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PLoS One. 2007 Sep 19;2(9):e875.

Potential impact of antiretroviral chemoprophylaxis on HIV-1 transmission in resource-limited settings.

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Division of Infectious Diseases, School of Medicine, University of Pittsburgh, Pittsburgh, Pennsylvania, United States of America.



The potential impact of pre-exposure chemoprophylaxis (PrEP) on heterosexual transmission of HIV-1 infection in resource-limited settings is uncertain.


A deterministic mathematical model was used to simulate the effects of antiretroviral PrEP on an HIV-1 epidemic in sub-Saharan Africa under different scenarios (optimistic, neutral and pessimistic) both with and without sexual disinhibition. Sensitivity analyses were used to evaluate the effect of uncertainty in input parameters on model output and included calculation of partial rank correlations and standardized rank regressions. In the scenario without sexual disinhibition after PrEP initiation, key parameters influencing infections prevented were effectiveness of PrEP (partial rank correlation coefficient (PRCC) = 0.94), PrEP discontinuation rate (PRCC = -0.94), level of coverage (PRCC = 0.92), and time to achieve target coverage (PRCC = -0.82). In the scenario with sexual disinhibition, PrEP effectiveness and the extent of sexual disinhibition had the greatest impact on prevention. An optimistic scenario of PrEP with 90% effectiveness and 75% coverage of the general population predicted a 74% decline in cumulative HIV-1 infections after 10 years, and a 28.8% decline with PrEP targeted to the highest risk groups (16% of the population). Even with a 100% increase in at-risk behavior from sexual disinhibition, a beneficial effect (23.4%-62.7% decrease in infections) was seen with 90% effective PrEP across a broad range of coverage (25%-75%). Similar disinhibition led to a rise in infections with lower effectiveness of PrEP (< or = 50%).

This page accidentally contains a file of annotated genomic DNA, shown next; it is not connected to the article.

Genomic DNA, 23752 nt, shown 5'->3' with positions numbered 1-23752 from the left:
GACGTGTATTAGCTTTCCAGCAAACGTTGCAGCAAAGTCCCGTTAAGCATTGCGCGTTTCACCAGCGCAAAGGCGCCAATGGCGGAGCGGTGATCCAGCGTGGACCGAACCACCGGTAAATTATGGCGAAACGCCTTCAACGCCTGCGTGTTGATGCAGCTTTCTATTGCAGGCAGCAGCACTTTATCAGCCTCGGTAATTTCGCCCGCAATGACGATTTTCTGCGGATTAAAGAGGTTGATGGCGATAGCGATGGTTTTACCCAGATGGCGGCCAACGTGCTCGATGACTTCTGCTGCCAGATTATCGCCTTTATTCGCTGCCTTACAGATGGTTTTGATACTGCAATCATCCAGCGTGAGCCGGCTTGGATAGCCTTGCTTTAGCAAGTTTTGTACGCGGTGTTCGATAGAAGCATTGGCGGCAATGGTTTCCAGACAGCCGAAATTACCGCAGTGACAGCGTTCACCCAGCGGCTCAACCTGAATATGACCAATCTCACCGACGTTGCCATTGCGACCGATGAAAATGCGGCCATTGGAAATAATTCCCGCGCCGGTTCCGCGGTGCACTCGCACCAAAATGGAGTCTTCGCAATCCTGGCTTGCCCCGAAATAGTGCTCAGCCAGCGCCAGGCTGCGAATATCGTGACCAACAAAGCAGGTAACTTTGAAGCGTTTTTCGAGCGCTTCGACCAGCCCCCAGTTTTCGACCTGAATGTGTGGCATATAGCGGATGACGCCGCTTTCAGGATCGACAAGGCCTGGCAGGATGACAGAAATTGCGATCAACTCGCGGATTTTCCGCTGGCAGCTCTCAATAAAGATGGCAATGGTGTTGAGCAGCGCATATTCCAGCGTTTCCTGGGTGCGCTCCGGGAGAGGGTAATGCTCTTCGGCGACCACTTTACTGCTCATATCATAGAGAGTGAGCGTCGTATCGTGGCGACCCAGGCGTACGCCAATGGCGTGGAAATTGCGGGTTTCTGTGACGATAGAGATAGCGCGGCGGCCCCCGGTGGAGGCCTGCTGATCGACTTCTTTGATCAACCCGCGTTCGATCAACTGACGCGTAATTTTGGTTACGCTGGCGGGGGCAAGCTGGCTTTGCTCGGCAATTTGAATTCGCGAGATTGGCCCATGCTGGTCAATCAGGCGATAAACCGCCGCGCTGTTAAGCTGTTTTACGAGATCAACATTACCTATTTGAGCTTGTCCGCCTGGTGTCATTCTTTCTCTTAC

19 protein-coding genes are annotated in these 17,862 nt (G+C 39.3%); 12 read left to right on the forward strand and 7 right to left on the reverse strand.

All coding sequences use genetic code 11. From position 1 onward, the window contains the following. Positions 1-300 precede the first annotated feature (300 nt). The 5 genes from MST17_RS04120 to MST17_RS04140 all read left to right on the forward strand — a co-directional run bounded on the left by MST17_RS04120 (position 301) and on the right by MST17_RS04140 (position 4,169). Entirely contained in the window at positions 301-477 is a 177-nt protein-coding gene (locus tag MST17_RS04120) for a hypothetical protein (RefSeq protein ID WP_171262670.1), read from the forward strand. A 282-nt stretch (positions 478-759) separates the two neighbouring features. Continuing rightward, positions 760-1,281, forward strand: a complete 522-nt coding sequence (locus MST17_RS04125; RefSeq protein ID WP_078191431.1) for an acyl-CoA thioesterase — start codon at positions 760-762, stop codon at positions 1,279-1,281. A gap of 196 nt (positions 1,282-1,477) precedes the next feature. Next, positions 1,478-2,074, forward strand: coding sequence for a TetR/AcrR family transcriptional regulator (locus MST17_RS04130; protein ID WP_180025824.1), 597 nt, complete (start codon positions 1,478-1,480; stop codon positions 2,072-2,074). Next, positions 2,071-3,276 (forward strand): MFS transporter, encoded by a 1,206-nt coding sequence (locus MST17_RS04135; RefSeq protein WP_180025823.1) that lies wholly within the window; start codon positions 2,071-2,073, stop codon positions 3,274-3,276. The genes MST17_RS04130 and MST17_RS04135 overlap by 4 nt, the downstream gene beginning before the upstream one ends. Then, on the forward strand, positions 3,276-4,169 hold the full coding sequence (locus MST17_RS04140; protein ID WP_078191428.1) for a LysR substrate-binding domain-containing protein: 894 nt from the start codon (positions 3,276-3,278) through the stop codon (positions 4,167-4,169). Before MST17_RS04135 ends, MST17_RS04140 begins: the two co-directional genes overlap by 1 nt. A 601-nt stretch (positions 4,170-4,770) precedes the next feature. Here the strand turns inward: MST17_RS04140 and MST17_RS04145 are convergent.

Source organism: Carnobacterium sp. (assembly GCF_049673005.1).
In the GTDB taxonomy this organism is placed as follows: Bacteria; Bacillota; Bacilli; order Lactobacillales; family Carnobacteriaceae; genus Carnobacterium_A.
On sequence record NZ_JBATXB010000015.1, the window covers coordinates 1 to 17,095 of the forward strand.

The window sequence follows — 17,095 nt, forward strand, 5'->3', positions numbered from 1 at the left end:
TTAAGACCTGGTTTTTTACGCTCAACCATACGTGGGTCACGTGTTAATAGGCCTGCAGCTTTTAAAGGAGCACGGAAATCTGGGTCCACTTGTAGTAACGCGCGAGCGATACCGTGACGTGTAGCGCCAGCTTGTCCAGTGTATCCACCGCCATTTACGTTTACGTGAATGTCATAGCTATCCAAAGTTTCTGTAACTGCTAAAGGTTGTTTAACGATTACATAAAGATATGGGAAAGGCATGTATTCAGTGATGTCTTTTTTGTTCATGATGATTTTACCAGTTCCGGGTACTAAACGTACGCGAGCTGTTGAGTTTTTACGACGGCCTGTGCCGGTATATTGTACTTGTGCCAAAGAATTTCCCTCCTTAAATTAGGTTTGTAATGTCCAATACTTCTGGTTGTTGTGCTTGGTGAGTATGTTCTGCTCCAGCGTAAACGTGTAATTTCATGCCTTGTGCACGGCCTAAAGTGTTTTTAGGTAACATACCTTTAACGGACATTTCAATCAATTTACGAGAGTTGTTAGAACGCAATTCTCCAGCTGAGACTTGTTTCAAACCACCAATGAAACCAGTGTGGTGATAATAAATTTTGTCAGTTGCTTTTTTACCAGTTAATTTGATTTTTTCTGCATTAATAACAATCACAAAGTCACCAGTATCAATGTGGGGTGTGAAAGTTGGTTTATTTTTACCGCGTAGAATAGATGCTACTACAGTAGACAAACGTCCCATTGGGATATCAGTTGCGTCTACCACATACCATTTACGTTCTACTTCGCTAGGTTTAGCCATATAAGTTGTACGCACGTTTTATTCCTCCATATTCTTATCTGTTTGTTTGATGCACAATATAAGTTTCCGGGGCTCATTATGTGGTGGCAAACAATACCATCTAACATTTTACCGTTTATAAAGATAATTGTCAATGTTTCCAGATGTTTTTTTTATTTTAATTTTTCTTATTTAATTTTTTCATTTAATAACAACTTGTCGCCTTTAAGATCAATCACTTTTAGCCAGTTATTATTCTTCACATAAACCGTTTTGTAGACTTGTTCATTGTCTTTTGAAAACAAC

Mathematical modeling supports the potential public health benefit of PrEP. Approximately 2.7 to 3.2 million new HIV-1 infections could be averted in southern sub-Saharan Africa over 10 years by targeting PrEP (having 90% effectiveness) to those at highest behavioral risk and by preventing sexual disinhibition. This benefit could be lost, however, by sexual disinhibition and by high PrEP discontinuation, especially with lower PrEP effectiveness (< or = 50%).

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